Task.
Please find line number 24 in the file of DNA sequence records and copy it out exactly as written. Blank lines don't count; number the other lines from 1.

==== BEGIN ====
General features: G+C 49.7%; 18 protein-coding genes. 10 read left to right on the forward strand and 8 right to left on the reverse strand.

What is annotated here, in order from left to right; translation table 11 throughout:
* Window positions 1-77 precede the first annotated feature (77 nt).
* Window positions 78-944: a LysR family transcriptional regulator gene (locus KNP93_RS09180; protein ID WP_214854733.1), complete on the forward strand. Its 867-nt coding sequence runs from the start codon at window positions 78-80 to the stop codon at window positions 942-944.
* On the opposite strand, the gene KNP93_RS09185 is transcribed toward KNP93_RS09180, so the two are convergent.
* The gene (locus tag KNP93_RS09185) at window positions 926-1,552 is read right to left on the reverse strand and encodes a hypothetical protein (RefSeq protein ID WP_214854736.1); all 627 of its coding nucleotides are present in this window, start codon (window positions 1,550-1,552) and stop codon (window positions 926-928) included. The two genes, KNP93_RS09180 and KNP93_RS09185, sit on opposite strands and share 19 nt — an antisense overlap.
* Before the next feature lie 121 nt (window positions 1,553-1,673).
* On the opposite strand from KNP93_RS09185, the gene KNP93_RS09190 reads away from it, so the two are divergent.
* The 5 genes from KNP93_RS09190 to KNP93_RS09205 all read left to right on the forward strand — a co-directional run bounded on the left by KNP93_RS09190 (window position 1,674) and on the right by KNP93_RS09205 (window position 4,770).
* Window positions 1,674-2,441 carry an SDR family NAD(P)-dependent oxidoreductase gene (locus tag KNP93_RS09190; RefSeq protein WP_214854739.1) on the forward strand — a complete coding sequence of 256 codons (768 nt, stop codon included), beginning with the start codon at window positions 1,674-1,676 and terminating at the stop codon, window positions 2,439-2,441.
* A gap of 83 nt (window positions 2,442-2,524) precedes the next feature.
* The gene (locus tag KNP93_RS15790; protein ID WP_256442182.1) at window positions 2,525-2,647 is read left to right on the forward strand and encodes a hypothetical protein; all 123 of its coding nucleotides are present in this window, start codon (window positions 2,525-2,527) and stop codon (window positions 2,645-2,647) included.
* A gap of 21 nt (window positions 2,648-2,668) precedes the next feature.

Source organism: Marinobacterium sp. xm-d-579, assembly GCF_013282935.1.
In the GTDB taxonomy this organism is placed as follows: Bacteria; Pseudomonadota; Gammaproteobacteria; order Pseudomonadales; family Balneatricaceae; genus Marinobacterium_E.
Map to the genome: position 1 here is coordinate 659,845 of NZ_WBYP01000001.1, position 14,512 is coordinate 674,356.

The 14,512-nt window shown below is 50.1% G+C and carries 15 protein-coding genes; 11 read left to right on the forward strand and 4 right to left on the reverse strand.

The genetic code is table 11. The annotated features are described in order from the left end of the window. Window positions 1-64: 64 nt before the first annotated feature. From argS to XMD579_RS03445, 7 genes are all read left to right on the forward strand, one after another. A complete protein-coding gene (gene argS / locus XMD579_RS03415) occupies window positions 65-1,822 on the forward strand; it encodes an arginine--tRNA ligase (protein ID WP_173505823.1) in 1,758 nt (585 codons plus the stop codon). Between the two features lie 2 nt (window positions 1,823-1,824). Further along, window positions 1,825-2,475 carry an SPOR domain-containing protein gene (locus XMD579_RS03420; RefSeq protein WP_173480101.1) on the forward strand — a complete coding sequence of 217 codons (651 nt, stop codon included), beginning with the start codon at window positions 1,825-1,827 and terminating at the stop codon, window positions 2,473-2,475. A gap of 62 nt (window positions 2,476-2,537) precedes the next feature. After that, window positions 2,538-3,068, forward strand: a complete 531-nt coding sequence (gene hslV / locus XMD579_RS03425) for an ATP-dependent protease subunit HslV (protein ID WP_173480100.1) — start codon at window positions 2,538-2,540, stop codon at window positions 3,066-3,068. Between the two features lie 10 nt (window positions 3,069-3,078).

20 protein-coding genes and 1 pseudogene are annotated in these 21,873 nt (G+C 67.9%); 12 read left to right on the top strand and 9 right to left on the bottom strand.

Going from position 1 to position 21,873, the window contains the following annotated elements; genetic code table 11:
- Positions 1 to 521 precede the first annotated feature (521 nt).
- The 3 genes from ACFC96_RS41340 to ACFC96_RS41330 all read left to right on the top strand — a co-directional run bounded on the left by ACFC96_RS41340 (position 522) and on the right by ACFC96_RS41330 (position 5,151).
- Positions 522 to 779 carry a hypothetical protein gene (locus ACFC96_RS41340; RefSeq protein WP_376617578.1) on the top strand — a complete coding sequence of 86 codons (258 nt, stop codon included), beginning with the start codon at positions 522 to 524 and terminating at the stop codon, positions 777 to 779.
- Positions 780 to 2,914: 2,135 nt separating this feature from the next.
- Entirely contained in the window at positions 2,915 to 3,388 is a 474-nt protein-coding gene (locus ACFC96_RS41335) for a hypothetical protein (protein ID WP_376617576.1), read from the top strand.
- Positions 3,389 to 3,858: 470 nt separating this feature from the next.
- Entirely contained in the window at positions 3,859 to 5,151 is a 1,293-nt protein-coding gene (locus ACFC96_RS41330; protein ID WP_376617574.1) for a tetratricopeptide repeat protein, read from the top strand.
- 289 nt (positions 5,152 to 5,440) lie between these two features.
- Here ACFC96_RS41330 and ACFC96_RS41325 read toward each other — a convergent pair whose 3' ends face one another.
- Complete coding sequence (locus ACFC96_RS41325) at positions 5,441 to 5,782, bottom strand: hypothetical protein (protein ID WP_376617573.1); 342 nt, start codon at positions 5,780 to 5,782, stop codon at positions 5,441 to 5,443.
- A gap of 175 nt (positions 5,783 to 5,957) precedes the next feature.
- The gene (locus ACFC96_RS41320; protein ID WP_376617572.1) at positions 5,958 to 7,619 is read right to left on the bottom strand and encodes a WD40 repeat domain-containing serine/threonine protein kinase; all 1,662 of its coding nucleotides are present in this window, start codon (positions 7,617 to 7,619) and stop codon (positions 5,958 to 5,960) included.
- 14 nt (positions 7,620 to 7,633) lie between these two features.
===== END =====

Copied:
- Positions 780 to 2,914: 2,135 nt separating this feature from the next.